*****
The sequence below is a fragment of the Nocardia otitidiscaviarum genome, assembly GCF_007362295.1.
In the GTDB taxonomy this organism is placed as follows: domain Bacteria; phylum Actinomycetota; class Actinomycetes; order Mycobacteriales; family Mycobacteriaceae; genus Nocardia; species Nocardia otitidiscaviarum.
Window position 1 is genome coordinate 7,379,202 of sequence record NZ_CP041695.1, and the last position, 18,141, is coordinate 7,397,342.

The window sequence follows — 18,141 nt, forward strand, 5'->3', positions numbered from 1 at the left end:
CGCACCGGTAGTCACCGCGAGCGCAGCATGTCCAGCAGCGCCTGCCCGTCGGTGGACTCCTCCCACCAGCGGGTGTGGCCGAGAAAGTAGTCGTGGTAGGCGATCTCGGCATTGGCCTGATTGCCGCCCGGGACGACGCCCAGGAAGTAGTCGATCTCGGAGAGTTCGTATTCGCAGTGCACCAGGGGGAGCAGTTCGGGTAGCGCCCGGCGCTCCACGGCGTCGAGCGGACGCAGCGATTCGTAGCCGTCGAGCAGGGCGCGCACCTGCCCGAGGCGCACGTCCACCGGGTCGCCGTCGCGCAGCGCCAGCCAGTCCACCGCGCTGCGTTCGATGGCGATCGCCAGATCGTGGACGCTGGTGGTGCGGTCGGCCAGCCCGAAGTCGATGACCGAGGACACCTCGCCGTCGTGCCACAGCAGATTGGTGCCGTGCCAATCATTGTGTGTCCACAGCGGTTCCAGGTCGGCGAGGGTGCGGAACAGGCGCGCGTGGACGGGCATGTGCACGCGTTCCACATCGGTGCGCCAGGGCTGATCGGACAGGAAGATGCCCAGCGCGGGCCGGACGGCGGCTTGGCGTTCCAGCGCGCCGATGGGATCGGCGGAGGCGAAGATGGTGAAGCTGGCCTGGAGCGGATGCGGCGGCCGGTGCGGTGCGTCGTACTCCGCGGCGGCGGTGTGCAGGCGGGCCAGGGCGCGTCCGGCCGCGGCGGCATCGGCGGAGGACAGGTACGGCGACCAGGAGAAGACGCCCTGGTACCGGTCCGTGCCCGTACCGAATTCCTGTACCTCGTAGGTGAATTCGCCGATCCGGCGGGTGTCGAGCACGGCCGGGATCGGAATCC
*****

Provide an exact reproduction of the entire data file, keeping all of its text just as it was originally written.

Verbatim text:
The sequence below is a fragment of the Nocardia otitidiscaviarum genome, assembly GCF_007362295.1.
In the GTDB taxonomy this organism is placed as follows: domain Bacteria; phylum Actinomycetota; class Actinomycetes; order Mycobacteriales; family Mycobacteriaceae; genus Nocardia; species Nocardia otitidiscaviarum.
Window position 1 is genome coordinate 7,379,202 of sequence record NZ_CP041695.1, and the last position, 18,141, is coordinate 7,397,342.

The window sequence follows — 18,141 nt, forward strand, 5'->3', positions numbered from 1 at the left end:
CGCACCGGTAGTCACCGCGAGCGCAGCATGTCCAGCAGCGCCTGCCCGTCGGTGGACTCCTCCCACCAGCGGGTGTGGCCGAGAAAGTAGTCGTGGTAGGCGATCTCGGCATTGGCCTGATTGCCGCCCGGGACGACGCCCAGGAAGTAGTCGATCTCGGAGAGTTCGTATTCGCAGTGCACCAGGGGGAGCAGTTCGGGTAGCGCCCGGCGCTCCACGGCGTCGAGCGGACGCAGCGATTCGTAGCCGTCGAGCAGGGCGCGCACCTGCCCGAGGCGCACGTCCACCGGGTCGCCGTCGCGCAGCGCCAGCCAGTCCACCGCGCTGCGTTCGATGGCGATCGCCAGATCGTGGACGCTGGTGGTGCGGTCGGCCAGCCCGAAGTCGATGACCGAGGACACCTCGCCGTCGTGCCACAGCAGATTGGTGCCGTGCCAATCATTGTGTGTCCACAGCGGTTCCAGGTCGGCGAGGGTGCGGAACAGGCGCGCGTGGACGGGCATGTGCACGCGTTCCACATCGGTGCGCCAGGGCTGATCGGACAGGAAGATGCCCAGCGCGGGCCGGACGGCGGCTTGGCGTTCCAGCGCGCCGATGGGATCGGCGGAGGCGAAGATGGTGAAGCTGGCCTGGAGCGGATGCGGCGGCCGGTGCGGTGCGTCGTACTCCGCGGCGGCGGTGTGCAGGCGGGCCAGGGCGCGTCCGGCCGCGGCGGCATCGGCGGAGGACAGGTACGGCGACCAGGAGAAGACGCCCTGGTACCGGTCCGTGCCCGTACCGAATTCCTGTACCTCGTAGGTGAATTCGCCGATCCGGCGGGTGTCGAGCACGGCCGGGATCGGAATCC